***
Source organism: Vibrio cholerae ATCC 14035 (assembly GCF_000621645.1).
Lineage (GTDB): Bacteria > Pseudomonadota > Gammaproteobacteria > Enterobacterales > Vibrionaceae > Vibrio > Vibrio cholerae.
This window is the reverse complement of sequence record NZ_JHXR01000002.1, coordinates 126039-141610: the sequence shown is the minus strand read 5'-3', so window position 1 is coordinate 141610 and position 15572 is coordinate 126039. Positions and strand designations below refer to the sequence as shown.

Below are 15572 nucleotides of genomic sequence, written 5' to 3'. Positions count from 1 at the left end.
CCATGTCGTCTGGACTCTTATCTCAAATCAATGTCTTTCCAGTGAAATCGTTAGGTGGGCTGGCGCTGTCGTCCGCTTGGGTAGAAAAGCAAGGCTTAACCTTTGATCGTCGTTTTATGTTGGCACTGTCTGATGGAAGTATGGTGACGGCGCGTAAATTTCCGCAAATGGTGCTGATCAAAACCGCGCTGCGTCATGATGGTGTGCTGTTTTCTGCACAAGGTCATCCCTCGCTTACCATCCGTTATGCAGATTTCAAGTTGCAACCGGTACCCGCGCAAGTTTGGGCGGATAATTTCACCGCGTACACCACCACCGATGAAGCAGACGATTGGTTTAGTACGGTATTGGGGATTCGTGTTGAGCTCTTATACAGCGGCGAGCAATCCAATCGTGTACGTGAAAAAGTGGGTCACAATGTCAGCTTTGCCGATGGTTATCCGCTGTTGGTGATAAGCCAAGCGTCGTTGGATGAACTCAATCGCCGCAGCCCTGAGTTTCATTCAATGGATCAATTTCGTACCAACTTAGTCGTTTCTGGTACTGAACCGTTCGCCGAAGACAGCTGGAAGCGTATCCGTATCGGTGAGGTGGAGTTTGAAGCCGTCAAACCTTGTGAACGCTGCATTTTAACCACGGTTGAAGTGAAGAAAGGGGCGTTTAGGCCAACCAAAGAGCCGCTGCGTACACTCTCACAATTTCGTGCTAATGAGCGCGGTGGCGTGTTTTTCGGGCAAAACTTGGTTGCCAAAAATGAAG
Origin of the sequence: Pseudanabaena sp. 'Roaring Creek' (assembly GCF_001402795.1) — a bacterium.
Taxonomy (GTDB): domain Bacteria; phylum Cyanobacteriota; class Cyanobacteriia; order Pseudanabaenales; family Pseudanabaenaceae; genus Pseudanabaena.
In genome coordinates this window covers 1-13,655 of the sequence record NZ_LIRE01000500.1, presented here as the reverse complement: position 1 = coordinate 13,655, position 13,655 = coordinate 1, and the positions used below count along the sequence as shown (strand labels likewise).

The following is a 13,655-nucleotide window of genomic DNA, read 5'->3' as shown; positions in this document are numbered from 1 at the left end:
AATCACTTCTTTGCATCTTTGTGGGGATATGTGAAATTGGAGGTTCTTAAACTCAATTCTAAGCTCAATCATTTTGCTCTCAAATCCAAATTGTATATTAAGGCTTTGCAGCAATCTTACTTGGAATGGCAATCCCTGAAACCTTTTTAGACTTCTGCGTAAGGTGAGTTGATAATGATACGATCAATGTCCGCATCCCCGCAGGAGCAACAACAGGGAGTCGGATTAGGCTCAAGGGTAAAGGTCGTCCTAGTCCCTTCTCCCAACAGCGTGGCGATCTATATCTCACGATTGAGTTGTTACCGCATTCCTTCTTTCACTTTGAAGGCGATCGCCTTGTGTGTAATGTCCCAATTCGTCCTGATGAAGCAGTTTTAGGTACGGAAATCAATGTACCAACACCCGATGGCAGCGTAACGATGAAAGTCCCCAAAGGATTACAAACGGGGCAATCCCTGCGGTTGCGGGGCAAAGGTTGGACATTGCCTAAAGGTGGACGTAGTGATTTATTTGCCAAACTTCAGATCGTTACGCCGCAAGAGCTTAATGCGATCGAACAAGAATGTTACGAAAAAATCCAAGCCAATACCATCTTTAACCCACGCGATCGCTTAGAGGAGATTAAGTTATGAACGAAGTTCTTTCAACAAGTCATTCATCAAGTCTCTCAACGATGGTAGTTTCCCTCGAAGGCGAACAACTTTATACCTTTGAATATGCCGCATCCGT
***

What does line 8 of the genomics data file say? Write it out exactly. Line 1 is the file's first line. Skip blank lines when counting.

In genome coordinates this window covers 1-13,655 of the sequence record NZ_LIRE01000500.1, presented here as the reverse complement: position 1 = coordinate 13,655, position 13,655 = coordinate 1, and the positions used below count along the sequence as shown (strand labels likewise).